Great Exhibition of the North: The Design Trail with Tyne and Wear Metro

This post contains a paid for advertorial by Tyne and Wear Metro

When I first came to Newcastle, I walked everywhere. I had lived in Newcastle for almost a whole year before I used a local bus or the metro. I was so sure I’d end up lost on it like I did with the tube. Fast forward five years, I commute everyday using the local buses and metro.

I’ve come to regard Newcastle as home now. Staying put. There is something so warm and inviting about this part of the country, and it really is a “hidden gem”, and I believe part of what makes it so good up here, is how easy it is to travel about. Within an hour, you can be at the coast or in the countryside.

In support of the Great Exhibition of the North, Metro have launched a limited edition Pop Pay As You Go card.

The Pop P.A.Y.G. card is perfect for those who want a day out exploring this lovely part of the world, especially for The Great Exhibition of the North.

The Pop P.A.Y.G. card itself is free, but you must buy it with a £10 balance. This means that as soon as it arrives, you can use it immediately. Don’t forget to register it online to protect your balance, just in case you lose it.

The Pop P.A.Y.G. card is cheaper than single and day tickets (30p cheaper for singles and 40p cheaper for day tickets). You can travel as many times as you want during the day, and you’ll never pay more than the daily cap per zone ( to a maximum of £4.70 for travelling in all zones). You can use it on buses, metro and the ferrys- so perfect for exploring!

We headed up to Gateshead Metro Station and a quick tap of our cards, we’re straight through the barriers and down to a metro that was just arriving. No fuss and no fumbling for the right change. We stayed on until the Haymarket metro station as this is the closest metro stop the Hancock Museum, the start of the design trail.

You can get your Pop PAYG card online here 

The Great Exhibition of the North Design Trail- The Hancock Museum

We headed off to explore the design trail of the Great Exhibition of the North. We decided on this trail as it sounded the most exciting to us. Rob is a born and bred geordie and me, well i’m an adopted geordie now. Both of us were intrigued in the design history of the area and to see what is currently going on. We downloaded the app ( I highly recommend this as you get so much information about each stage of the trail).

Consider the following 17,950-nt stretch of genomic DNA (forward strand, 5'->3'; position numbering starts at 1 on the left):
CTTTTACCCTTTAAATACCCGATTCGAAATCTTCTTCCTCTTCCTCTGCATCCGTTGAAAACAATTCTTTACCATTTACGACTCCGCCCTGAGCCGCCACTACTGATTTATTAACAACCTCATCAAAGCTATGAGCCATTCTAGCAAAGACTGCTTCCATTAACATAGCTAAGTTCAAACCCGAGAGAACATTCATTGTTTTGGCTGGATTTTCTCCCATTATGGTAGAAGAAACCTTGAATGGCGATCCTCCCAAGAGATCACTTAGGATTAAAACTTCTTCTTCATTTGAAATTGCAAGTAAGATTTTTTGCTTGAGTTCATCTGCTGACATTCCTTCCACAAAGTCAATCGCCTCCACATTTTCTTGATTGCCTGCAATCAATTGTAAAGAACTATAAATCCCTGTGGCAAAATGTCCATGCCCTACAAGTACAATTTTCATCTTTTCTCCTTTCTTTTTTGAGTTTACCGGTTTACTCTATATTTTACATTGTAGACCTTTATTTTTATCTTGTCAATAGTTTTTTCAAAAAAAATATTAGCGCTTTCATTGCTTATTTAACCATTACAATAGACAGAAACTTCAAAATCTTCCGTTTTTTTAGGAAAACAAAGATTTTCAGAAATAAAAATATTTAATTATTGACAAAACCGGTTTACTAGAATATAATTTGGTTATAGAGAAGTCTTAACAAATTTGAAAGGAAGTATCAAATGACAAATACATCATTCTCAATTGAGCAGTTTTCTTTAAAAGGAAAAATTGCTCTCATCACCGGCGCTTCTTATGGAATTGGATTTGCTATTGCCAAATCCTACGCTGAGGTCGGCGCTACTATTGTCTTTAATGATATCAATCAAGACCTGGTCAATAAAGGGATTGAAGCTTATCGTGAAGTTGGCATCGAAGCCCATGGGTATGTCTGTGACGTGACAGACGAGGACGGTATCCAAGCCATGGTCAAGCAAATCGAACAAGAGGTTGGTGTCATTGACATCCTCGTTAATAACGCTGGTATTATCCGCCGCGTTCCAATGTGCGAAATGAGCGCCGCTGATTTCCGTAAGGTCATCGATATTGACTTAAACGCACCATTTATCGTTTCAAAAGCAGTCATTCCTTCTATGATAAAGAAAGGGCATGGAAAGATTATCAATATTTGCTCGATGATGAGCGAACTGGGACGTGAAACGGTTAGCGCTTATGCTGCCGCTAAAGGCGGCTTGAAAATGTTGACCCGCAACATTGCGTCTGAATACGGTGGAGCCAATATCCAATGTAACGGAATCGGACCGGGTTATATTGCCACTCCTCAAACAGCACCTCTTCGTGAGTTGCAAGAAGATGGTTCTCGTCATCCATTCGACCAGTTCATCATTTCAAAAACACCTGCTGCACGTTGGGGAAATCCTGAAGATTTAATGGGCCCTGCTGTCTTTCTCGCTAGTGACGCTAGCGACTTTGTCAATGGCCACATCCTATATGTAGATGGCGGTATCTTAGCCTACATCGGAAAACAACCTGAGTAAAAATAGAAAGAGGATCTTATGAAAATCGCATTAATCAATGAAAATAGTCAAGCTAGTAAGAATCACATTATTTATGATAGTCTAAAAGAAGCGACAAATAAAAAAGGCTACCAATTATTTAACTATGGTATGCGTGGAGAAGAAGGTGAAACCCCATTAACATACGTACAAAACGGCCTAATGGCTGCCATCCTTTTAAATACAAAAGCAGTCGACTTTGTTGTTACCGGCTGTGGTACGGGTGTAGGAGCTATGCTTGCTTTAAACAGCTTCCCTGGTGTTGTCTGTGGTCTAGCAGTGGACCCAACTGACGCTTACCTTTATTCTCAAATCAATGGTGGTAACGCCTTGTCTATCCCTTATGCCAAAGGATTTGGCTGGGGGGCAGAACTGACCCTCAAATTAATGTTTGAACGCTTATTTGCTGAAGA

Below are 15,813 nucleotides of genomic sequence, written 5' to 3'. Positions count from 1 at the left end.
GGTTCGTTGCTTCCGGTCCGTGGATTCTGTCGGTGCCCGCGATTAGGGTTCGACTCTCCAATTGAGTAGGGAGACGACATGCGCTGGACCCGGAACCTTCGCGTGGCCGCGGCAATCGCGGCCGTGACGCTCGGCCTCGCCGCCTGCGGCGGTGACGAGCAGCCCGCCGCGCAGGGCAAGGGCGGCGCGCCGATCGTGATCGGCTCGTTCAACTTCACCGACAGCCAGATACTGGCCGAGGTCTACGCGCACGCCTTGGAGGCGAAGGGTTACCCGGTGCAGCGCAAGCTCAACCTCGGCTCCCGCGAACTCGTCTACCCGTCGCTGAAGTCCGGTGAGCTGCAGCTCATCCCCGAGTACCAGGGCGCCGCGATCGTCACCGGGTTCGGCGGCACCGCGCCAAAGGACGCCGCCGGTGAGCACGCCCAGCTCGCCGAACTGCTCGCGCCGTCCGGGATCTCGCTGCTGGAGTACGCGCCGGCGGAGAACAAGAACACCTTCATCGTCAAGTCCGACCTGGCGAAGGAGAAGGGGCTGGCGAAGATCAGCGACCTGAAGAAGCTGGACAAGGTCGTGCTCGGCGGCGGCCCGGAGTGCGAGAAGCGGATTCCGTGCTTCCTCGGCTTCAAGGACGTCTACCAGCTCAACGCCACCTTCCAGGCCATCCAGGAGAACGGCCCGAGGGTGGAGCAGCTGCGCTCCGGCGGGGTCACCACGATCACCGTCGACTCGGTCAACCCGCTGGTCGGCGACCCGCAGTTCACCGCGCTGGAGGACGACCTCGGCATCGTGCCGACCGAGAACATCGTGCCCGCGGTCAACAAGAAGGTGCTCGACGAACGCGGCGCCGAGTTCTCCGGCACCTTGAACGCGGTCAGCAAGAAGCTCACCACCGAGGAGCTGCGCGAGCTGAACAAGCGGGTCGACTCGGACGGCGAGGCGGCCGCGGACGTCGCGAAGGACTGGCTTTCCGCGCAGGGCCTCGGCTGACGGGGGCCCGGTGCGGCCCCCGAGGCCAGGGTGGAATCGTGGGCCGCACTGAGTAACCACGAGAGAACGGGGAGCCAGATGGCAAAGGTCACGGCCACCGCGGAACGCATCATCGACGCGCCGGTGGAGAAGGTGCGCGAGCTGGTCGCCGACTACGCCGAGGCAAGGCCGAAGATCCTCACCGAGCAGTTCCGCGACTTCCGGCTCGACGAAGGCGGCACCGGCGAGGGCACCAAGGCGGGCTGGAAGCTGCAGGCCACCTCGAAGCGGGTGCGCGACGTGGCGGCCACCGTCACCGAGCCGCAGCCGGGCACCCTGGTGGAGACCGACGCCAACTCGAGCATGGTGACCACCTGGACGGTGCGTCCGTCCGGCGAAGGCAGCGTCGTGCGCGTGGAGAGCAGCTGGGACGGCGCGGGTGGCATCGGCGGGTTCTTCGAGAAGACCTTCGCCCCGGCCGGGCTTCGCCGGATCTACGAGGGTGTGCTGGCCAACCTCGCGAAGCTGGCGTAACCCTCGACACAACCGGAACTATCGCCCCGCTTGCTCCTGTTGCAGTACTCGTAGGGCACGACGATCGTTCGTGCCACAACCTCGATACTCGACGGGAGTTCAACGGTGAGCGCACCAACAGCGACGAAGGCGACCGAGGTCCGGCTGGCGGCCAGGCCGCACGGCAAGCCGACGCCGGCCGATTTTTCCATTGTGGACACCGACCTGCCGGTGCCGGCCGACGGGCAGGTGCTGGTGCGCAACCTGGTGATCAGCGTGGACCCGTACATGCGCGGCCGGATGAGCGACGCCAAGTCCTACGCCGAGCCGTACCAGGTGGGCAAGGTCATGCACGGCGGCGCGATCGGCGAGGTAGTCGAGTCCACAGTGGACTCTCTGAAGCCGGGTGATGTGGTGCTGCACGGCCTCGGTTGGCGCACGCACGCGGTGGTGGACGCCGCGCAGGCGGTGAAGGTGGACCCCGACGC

Our first stop: The Hancock museum. I have to admit, we got really stuck in here. There was simply so much to see! The museum has blended their original exhibits with pieces for the Great Exhibition of the North, meaning there is so much more to visit and it’s all for free.

For those of you who know me well, I’m dinosaur mad. I even considered getting tickets to the Walking with Dinosaurs arena show, but didn’t want to be the only adult there on their own! When I found out that the Hancock museum had a T-Rex in it- I was so excited to go. I’ve always loved dinosaurs and it was so cool getting to see all these fossils in real life.

 

Fun Fact: I used to be terrified of sharks. Not anymore thank goodness, but 9-year-old me was scared to go to swimming lessons in case there was a shark in the pool, daft I know! But I have to admit, I found seeing Damien Hirst’s “Heaven” pretty cool. A tiger-shark suspended in formaldehyde solution. A pretty ominous and strange piece of art, but it really was captivating!

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Upstairs in the Hancock was the exhibit I was most excited to see. The exhibit, “Human machine motion” features my favourite painting in the world. This is ‘Whistlejacket’, painted by George Stubbs. I was so excited to see it up here on loan from the National Gallery.

We carried on with our trail, following it through to Northumbria University and the city library. The design trail has over an hour of walking in it and I recommend that you split the route up into days out rather than a day out. You get to explore Northumbria University campus, where Jonathon Ive, chief designer for Apple went to university. The rest of the route takes you through the Ouseburn to the Biscuit Factory and the Toffee Factory before heading across the river to the Baltic and the Northern Design Centre.

We got caught up in the walking and talking about the exhibits that I forgot to take photos but I did vlog our day so please do check it out!

The Great Exhibition of the North- The Northern Design Centre

We ended our trail at the Northern Design Centre. Here we found an amazing wall covered in murals! Murals all to do with everything and anything northern- food, culture, products designed here! Rob was pleased to see Wallace & Gromit and Sooty and I really loved the beautiful mural of the angel of the north.

The Northern Design Centre is home to companies who are exporting designs and digital gaming content around the world and I think that it’s so cool that Newcastle is becoming a hub for tech businesses!

Inside, you will find a showcase of some of the most well known northern brands- Mamas & Papas, Barbour, Meccano. It was really cool to look through the design processes behind these brands, their sketches and development work.

What I found really cool about the trail is that it is family friendly. At each stage, kids can fill out design plans for their own product and submit them at the end! Metro have also launched their own activity pack to keep your kids entertained.

Which Great Exhibition of the North trail are you going to explore?

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